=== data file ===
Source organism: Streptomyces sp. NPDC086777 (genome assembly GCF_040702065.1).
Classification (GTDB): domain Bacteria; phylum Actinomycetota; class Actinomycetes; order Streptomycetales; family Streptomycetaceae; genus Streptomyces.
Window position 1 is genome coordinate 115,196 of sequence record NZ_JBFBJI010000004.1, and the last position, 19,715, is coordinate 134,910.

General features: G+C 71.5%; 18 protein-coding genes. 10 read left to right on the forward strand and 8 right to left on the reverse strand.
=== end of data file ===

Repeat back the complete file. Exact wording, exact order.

Source organism: Streptomyces sp. NPDC086777 (genome assembly GCF_040702065.1).
Classification (GTDB): domain Bacteria; phylum Actinomycetota; class Actinomycetes; order Streptomycetales; family Streptomycetaceae; genus Streptomyces.
Window position 1 is genome coordinate 115,196 of sequence record NZ_JBFBJI010000004.1, and the last position, 19,715, is coordinate 134,910.

General features: G+C 71.5%; 18 protein-coding genes. 10 read left to right on the forward strand and 8 right to left on the reverse strand.